Writing Retreat

Hello. This is my first ever blog. And I thought I’d kick it off with another first in my life – my first ever solitary writing retreat.

Five days of uninterrupted writing in a cottage in Devon – alone.  Just me and my dog, Maggie, the mud monster.  Bliss, right? I thought so too. Read on to hear how it went.

Mud Monster

Mud monster

Sunday 27 November, 2011

2.00 pm. Arrived, laden with laptop, note book, clothes (scruffy but one nice top in case I went out to pub), supplies (basic food that wouldn’t take long to cook and big jar of coffee) one dog (Maggie), one dog basket, books to read (in case I got fed up of writing), three competitions to judge (in case I got fed up of writing).

Discovered owners had left a bottle of wine to welcome me. How lovely. Discovered cottage had amazing view across a valley with a window seat so I could sit and dream. A log burner, a well equipped kitchen, central heating, internet access.  I was going to do without the internet access, I promise, I was, I was.

But as I was about to start a brand new novel – I thought I might need it for research. Yeah right!

3.00 pm.

Plugged in laptop – wrote first line of my novel. Scary stuff. I was slightly worried it wouldn’t work. I’d had this novel swimming in my head for a few months. Had not yet committed a single line to paper.  Very very Scary.


Have written first chapter – not a very long chapter, mind, (1600 words) but I like it. I think! The acid test is tomorrow when I read back.

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10 Responses to Writing Retreat

  1. The internet is a great research tool – it’s even better for procrastination!

  2. Leigh Forbes says:

    The bottle of wine and lovely view would have been the end of me!

  3. Judy Hodson says:

    Dear Della – just reading a Feb 2012 issue (don’t ask!) of People’s Friend and found your article re the Greek rescue dog. Had to write and tell you of our similar experience. My daughter (living in Greece for 11 eleven years now) found abandoned in the forest in the Peloponese a cardboard box with 11 puppies. She took them in, some so young their eyes were not open and they had no teeth. A diet of spagetti and yogurt supplemented with dried baby milk we sent over managed to keep 9 alive. When she was certain of their survival she began the task of finding homes. Not easy in a country that regards them as, at best, a convenient guard dog – at worst a disposable inconvenience. 3 were taken by a local ‘handyman’ to be given as pets to local families (allegedly), 1 was taken by passing gipsies who saw the sign outside the house, 3 were re-homed in Holland – a contact Juliet made several years ago with whom she has re-homed, at her own expense, countless abandoned puppies. Of the 2 left, 1 had to be taken to join the street dogs on a local beach as unf he had trouble getting on with her own 3 dogs. Last but not least was Marley – our rescue dog. He stayed in Greece for until his pet passport was valid and then made a 13 hour journey from Athens to Heathrow where we picked him up on 27 Dec 2007. Very confused as he’d not experienced civilisation having spent his first seven months in the heartland of Greece. Now he’s such a beautiful dog and we still get admiring glances when we take him out. The sort of dog that makes people smile when they look at him. Would have sent a pic but there’s no option and, like you, I’m new to blogging. Anyway well done to you for saving one Greek dog from a hellish future. If only we could do more. Greece is such a lovely country and yet beneath the beauty lies a true Greek tragedy that most holidaymakers never see. I shall look forward to reading your book – I’ve been telling Juliet for years she should do the same but, sadly, it would not make easy reading if she related even a few of the horror stories she has witnessed.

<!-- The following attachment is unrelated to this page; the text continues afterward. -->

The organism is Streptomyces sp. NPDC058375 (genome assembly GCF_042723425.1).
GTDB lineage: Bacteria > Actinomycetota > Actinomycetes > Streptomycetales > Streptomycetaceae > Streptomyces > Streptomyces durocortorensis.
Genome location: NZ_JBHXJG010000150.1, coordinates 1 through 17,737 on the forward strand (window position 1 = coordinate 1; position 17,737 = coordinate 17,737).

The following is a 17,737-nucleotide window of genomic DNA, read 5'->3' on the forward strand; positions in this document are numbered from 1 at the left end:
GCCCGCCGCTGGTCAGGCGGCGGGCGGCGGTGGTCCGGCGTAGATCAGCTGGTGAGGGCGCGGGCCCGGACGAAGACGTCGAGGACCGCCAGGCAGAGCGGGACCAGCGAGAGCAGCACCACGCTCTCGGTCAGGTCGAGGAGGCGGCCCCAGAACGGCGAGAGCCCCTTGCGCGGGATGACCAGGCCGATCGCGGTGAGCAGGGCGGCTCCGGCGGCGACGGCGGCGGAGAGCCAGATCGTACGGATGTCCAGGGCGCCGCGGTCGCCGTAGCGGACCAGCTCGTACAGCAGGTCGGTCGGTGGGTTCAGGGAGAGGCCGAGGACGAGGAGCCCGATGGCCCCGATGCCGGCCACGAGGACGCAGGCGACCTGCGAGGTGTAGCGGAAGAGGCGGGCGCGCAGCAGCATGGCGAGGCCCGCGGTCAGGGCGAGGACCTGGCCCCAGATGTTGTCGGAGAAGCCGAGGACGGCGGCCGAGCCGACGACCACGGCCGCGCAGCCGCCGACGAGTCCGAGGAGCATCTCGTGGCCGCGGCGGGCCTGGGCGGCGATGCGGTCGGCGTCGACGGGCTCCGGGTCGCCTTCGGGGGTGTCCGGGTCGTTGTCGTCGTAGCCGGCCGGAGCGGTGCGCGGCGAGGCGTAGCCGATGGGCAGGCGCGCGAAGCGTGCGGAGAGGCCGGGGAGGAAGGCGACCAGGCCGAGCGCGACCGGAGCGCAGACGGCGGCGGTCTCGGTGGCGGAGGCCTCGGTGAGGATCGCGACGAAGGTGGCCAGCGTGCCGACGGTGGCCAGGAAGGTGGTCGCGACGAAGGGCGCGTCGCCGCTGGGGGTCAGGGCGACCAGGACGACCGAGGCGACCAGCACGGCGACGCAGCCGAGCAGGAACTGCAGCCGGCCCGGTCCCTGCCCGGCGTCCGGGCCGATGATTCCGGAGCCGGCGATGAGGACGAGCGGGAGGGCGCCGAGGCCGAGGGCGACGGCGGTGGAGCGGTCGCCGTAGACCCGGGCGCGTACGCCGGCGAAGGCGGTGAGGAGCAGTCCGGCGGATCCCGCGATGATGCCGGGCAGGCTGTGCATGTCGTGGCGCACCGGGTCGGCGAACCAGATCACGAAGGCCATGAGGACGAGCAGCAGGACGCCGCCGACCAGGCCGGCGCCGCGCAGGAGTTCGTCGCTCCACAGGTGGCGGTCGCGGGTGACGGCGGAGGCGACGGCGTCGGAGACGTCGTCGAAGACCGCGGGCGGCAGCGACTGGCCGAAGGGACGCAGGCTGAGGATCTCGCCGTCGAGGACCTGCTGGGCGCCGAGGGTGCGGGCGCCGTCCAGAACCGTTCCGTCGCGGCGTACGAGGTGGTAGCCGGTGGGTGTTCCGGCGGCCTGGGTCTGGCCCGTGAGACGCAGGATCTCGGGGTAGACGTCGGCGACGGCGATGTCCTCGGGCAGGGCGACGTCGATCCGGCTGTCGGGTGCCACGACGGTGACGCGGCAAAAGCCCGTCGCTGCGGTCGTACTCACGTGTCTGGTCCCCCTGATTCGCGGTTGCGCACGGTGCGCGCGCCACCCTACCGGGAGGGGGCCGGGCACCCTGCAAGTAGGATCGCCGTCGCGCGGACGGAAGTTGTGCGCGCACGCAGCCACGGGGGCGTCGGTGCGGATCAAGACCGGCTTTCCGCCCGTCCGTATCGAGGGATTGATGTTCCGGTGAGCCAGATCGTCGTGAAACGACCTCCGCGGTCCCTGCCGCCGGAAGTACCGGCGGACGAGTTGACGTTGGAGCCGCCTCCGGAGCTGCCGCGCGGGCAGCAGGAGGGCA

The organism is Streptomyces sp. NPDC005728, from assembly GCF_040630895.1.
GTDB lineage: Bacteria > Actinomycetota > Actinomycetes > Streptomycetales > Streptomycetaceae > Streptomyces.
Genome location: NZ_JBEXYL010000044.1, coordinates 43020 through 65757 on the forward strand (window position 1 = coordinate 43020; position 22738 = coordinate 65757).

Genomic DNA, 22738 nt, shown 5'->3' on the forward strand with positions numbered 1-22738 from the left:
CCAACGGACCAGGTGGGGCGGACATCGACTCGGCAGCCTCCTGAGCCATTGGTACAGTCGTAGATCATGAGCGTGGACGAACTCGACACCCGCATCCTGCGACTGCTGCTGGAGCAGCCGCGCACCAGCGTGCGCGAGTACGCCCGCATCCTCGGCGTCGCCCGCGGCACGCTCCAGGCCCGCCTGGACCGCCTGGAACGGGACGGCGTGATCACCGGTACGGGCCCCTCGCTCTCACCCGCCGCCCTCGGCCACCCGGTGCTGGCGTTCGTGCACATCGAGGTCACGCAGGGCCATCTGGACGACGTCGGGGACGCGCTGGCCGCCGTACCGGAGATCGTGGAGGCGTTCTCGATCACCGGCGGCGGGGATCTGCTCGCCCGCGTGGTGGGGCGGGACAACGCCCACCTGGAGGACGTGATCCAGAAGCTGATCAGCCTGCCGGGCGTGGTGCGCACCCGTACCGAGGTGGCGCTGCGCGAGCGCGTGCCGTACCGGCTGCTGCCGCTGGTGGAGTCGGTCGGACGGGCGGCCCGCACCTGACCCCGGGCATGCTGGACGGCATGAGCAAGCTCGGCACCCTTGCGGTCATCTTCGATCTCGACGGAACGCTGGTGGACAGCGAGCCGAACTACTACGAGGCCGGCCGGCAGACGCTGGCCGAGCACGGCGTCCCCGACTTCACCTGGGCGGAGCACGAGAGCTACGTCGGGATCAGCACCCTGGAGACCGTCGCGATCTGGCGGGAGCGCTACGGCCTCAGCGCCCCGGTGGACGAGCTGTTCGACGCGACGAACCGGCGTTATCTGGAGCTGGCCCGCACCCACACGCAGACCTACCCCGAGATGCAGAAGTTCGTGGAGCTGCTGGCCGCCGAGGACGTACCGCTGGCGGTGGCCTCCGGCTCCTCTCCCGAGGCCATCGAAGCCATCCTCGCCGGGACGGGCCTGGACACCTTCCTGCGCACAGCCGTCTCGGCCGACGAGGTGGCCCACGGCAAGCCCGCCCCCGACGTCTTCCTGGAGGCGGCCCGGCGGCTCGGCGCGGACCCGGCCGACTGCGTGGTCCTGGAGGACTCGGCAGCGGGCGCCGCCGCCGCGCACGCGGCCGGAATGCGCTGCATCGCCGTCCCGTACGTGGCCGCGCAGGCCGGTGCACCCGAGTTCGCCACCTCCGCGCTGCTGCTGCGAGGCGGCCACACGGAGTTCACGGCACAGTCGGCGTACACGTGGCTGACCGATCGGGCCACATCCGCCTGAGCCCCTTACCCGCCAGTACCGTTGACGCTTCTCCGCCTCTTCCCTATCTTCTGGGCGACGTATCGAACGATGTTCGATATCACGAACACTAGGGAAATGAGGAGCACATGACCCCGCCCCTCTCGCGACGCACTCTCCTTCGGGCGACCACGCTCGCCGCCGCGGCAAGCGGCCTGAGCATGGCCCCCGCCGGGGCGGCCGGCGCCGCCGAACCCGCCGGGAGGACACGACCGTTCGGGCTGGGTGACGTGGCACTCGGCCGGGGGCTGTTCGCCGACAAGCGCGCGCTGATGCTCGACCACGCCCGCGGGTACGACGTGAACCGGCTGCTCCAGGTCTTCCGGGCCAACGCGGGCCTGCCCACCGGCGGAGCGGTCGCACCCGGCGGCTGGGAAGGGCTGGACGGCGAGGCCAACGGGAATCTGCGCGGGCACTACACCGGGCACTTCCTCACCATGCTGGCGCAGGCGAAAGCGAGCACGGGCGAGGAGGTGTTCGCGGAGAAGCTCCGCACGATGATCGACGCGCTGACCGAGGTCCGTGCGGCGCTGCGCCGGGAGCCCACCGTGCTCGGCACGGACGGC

Am a struggling short story writer myself, a few shorts published but the magazine market seems to be diminishing by the day. Good luck with the blog – I’ll tune in now I’ve found you and perhaps, one day, be brave enough to start one myself.
    Best wishes

    • Della Galton says:

      Oh Judy, what a wonderful story about Juliet. So glad you’ve got Marley, too. And do have a go at blogging. I’ve not quite got the hang of it yet, but think I will enjoy it – and waste lots of time, tee hee. I hope you enjoy The Dog with 9 Lives if you get it. Please let me know. We adored Lindy, she was a beautiful dog and she loved her life in England.

  4. Karen says:

    Am currently writing the first chapter of a new novel myself and it is VERY scary. I’ve managed 1000 words so far, but keep going back and editing. A writing retreat sounds perfect – far too many distractions writing at home!

    Look forward to hearing more 🙂

  5. Patricia Maw says:

    Hi Della
    Can’t believe you have to come to Devon to write! Always imagine you writing anywhere always. Maybe I should find a writing retreat in Dorest and I might reach Chapter 4 of my novel(s)! Don’t know if I’ll ever get to Caerleon again but perhaps we’ll catch up one of these days.

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